“Deliver Us From Evil”, a horror movie based solely on the jump scare, reminds us how uninventive many films are today. “Transformers: Age of Extinction” not only confirms this sad fact, but it seems bent on making sure it holds a place with its uninventive brethren.
There’s no point in summarizing the plot. The filmmakers didn’t care enough to have a plot – let alone an original one. All that’s needed are keywords: Optimus Prime, Mark Wahlberg, sexy teenager and explosions.
This film could have been fun. You can’t expect a Michael Bay film to be anything more than mindless, but you can hope to be entertained. And with their incredibly cool premises, you’d think Bay’s “Transformers” movies would stand above other films, like the Transformers themselves, as towering mechanisms of awesome. They do not.
Instead, they stand out as inept, incoherent, thoughtless, convoluted and, above-all, boring pieces of cinematic vomit.
The same applies to the fourth installment in the series. There is no passion in “Age of Extinction.” You feel trapped while watching the film. You think to yourself that you’ll have a good time while watching it. Then three hours of passionless directing, acting and visual effects goes by and you want to bang your head against a wall just to be sure you can still feel and haven’t become as robotic as the film’s protagonists.
This is one of the most excruciatingly boring action films, period. It goes on and on without an intermission or even so much as a visual break. The film can’t sit still and it throws everything it can at the audience. But it fails to throw us anything in the way of humor, joy, fun or anything resembling humanity.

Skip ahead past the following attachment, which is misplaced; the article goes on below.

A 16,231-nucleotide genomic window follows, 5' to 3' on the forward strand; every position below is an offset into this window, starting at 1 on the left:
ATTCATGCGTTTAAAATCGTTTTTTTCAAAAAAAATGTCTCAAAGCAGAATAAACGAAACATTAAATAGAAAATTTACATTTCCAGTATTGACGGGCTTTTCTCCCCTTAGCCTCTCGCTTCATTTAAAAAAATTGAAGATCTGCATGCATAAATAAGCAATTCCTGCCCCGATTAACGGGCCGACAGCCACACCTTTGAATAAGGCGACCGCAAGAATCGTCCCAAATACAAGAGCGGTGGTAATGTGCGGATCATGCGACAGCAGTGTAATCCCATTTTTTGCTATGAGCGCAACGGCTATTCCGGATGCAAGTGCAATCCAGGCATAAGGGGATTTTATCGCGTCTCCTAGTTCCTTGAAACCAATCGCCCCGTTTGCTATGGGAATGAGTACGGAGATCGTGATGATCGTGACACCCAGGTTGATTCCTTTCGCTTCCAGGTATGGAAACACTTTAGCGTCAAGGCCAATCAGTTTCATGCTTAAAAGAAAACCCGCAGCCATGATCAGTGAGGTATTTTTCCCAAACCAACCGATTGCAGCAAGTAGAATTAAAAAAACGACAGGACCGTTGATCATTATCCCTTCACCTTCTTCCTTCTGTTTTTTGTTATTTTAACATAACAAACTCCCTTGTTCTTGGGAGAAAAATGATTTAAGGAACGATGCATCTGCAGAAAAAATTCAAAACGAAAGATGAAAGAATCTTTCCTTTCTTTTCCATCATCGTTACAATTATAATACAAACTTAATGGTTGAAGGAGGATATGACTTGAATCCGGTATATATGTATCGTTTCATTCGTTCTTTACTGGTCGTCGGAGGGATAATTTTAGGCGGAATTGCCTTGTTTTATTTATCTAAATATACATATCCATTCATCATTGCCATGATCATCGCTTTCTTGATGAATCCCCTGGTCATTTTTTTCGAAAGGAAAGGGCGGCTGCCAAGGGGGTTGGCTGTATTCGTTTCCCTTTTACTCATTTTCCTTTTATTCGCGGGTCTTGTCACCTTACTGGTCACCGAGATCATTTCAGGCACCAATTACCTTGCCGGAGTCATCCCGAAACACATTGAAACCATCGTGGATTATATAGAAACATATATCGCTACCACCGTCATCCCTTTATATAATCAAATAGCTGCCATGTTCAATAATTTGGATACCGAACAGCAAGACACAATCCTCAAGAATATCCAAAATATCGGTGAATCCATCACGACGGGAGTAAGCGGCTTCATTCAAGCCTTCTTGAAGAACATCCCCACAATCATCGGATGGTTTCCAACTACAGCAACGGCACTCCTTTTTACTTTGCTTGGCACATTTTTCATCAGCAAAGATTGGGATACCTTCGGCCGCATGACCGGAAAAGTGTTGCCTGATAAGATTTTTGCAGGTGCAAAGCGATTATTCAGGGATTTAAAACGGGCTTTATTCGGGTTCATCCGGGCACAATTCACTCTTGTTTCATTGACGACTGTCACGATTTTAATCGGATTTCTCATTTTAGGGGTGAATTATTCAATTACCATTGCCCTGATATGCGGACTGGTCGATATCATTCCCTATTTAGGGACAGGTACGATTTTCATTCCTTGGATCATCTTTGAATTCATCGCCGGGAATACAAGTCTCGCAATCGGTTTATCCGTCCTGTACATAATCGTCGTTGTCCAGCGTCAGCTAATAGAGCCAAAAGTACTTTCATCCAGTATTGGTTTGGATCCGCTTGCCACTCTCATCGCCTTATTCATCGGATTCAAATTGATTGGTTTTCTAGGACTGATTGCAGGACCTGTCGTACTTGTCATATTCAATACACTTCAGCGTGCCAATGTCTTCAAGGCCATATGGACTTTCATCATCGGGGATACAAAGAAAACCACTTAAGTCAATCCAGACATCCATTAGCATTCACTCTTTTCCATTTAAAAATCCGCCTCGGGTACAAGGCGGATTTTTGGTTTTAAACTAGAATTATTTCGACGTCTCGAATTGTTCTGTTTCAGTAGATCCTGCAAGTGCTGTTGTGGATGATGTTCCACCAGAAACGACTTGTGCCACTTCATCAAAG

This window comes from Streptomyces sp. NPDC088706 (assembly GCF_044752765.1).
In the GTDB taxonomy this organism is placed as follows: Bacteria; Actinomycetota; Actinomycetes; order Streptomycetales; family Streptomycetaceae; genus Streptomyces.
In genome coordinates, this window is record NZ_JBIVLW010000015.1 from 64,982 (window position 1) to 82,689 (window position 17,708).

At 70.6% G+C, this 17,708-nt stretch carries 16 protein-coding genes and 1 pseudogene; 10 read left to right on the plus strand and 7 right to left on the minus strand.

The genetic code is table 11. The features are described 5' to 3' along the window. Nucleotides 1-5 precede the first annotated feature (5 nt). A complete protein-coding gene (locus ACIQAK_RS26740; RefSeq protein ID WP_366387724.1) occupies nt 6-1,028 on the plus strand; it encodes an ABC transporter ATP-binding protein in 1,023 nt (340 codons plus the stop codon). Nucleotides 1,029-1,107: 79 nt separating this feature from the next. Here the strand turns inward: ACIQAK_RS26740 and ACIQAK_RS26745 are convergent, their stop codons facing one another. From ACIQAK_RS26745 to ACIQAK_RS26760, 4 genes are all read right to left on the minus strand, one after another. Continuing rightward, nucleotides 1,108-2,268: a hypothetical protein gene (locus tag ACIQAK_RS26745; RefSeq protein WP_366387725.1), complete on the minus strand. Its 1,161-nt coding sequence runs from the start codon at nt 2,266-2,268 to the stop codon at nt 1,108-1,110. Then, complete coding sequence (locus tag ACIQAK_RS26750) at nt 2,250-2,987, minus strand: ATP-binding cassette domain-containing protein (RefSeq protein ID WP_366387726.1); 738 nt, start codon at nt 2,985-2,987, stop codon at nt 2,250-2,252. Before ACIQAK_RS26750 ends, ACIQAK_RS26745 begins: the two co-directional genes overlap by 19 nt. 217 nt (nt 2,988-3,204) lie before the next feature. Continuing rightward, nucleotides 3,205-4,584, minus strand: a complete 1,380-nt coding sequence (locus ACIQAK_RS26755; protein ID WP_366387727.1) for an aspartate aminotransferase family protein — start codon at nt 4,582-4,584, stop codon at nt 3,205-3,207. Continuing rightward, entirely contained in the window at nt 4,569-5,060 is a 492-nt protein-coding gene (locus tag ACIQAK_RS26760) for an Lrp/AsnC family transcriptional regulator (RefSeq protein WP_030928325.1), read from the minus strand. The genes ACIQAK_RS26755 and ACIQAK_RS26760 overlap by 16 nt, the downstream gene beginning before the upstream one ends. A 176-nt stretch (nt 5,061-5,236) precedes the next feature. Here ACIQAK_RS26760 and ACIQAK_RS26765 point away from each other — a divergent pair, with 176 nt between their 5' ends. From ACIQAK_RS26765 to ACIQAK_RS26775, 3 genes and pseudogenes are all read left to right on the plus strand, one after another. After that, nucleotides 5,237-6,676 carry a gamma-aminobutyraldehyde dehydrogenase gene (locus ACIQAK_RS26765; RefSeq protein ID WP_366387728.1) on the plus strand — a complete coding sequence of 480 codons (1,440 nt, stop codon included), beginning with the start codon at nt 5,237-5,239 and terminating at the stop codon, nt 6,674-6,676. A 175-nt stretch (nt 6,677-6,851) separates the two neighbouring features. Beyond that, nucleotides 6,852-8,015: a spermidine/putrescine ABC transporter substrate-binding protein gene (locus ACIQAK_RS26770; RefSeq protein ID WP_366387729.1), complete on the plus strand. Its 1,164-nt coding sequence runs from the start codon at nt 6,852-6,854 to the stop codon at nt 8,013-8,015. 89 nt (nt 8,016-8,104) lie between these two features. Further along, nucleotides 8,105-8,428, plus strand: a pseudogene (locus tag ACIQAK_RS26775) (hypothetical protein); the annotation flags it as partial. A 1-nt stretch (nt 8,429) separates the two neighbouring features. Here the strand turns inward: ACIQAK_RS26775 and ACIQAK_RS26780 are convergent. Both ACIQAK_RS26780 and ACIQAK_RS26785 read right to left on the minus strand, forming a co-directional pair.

The only thing you feel anything for throughout this nearly three-hour picture is a cute little dinosaur that barely escapes death by evil metal lava. And it has less than a minute of screen time.
You certainly don’t feel for the characters – if you can call them characters. They only exist because Bay thinks we need to connect with someone who looks human. Unfortunately, none of these people are allowed to be human. Any sort of character development or emotional moments are cut very short in order to get back to the “plot.”
For example, just before the film goes into its second act, Mark Wahlberg’s daughter (played by Nicola Peltz) is almost killed by federal agents. He watches helplessly as a man takes a gun to her head and she cries in terror. Later, Wahlberg reflects on that moment when he almost lost his daughter. His reflection takes up less time than is given to that cute little dinosaur from earlier. Gotta keep on the move!
Optimus Prime even goes a little psychotic. He shoots at federal agents when they turn against him and the other Autobots. But that’s boring too. You’ll find yourself wishing Prime would actually kill a whole bunch of humans just to keep you from falling asleep.
“Age of Extinction” is too long and boring to even be considered mindless fun. It’s mediocre tripe that takes itself way too seriously.
Here’s hoping this franchise goes the way of the dinosaurs.